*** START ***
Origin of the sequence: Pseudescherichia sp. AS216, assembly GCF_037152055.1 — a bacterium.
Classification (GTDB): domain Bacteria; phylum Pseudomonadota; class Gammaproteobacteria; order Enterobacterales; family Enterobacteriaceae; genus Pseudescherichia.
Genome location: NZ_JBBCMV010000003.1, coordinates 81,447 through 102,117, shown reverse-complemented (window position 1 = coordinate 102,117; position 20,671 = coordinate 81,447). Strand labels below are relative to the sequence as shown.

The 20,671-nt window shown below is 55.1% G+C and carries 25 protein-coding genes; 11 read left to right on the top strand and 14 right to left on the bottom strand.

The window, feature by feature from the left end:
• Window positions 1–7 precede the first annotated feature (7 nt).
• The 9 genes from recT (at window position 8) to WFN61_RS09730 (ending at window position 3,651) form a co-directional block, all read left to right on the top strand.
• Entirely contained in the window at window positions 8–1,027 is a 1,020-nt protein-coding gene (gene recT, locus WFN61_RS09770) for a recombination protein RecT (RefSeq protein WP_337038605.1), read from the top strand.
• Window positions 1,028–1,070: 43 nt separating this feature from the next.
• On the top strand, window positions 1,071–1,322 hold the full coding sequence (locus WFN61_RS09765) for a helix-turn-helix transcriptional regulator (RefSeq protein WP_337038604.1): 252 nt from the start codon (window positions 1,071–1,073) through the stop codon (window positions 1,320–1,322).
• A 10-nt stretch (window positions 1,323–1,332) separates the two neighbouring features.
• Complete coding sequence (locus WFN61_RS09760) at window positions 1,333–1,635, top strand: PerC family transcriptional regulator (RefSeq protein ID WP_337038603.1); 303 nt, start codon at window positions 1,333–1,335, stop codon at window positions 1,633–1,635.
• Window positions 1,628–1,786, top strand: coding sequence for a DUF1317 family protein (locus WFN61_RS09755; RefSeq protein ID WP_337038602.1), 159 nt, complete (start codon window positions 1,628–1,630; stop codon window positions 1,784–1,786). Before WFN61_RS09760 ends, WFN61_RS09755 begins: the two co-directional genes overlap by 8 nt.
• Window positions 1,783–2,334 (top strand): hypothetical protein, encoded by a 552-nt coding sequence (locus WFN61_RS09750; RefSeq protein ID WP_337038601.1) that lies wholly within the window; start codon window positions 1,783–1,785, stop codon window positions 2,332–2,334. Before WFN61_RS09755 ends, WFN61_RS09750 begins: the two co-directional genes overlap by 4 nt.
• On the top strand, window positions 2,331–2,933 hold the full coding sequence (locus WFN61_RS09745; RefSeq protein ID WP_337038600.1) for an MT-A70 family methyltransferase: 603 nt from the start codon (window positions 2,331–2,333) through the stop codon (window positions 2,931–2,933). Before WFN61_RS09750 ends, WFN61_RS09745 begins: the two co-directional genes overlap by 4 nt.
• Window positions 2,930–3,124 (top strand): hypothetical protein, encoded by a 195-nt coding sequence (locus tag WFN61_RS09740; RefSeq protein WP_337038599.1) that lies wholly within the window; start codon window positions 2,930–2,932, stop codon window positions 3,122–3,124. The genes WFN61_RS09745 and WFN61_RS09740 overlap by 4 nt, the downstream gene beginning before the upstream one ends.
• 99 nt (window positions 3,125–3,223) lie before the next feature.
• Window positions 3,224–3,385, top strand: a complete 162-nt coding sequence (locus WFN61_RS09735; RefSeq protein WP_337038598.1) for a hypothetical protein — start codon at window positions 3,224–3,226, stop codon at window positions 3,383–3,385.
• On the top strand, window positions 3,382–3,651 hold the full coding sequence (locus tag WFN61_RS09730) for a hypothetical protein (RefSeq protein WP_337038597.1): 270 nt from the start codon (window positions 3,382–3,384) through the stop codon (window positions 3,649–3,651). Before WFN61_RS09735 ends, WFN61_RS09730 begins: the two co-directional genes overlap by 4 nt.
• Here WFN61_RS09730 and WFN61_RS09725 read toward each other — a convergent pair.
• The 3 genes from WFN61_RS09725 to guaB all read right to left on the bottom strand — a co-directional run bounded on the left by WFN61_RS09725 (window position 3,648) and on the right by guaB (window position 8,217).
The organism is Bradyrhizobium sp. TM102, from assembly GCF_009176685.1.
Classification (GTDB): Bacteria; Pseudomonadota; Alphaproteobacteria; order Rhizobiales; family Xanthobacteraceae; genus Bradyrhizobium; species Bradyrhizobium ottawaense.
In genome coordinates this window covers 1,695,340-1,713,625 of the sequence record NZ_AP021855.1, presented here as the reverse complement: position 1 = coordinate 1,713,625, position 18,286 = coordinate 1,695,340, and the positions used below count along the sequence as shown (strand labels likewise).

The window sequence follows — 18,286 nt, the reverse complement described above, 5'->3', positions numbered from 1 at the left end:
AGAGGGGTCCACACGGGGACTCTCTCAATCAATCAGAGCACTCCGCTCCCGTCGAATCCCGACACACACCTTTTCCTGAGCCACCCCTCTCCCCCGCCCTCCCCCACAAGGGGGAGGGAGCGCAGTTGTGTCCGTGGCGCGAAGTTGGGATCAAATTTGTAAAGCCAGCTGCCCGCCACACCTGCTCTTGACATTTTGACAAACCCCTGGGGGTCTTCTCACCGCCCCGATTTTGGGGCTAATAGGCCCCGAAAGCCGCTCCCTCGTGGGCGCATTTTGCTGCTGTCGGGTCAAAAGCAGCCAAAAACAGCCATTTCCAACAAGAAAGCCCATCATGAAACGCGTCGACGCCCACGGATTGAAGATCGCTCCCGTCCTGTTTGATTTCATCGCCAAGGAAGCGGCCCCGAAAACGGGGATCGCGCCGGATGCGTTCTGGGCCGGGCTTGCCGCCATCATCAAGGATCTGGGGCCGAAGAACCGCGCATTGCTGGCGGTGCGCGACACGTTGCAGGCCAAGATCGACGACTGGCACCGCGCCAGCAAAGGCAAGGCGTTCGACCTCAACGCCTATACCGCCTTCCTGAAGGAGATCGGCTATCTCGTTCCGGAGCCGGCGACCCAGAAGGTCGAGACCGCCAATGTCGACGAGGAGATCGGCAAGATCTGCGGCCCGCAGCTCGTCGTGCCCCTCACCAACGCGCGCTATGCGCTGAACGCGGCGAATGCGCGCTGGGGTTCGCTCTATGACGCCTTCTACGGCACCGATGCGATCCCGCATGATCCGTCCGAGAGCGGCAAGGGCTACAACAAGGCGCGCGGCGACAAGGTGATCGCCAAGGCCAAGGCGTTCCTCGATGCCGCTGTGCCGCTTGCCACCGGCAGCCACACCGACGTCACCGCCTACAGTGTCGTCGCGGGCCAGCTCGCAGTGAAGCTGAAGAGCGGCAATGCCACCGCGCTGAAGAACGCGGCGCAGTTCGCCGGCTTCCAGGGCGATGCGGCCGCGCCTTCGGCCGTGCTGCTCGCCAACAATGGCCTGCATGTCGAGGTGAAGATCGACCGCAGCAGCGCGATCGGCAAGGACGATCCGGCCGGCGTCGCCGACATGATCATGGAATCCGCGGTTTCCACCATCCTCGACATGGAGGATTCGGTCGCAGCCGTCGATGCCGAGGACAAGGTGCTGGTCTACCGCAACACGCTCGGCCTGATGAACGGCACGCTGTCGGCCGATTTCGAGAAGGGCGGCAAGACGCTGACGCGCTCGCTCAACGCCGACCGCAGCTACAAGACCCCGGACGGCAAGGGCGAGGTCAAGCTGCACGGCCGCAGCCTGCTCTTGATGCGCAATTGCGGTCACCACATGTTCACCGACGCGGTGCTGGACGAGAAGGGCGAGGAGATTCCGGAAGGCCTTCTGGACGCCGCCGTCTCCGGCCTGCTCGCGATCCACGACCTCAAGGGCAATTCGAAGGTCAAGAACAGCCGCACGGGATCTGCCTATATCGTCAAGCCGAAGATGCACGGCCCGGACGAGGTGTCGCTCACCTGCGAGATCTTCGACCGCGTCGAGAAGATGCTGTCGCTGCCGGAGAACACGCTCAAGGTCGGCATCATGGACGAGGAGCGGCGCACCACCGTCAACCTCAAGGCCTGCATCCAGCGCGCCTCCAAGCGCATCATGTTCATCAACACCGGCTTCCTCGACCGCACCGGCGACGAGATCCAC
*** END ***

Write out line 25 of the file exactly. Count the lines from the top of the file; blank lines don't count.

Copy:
The window sequence follows — 18,286 nt, the reverse complement described above, 5'->3', positions numbered from 1 at the left end: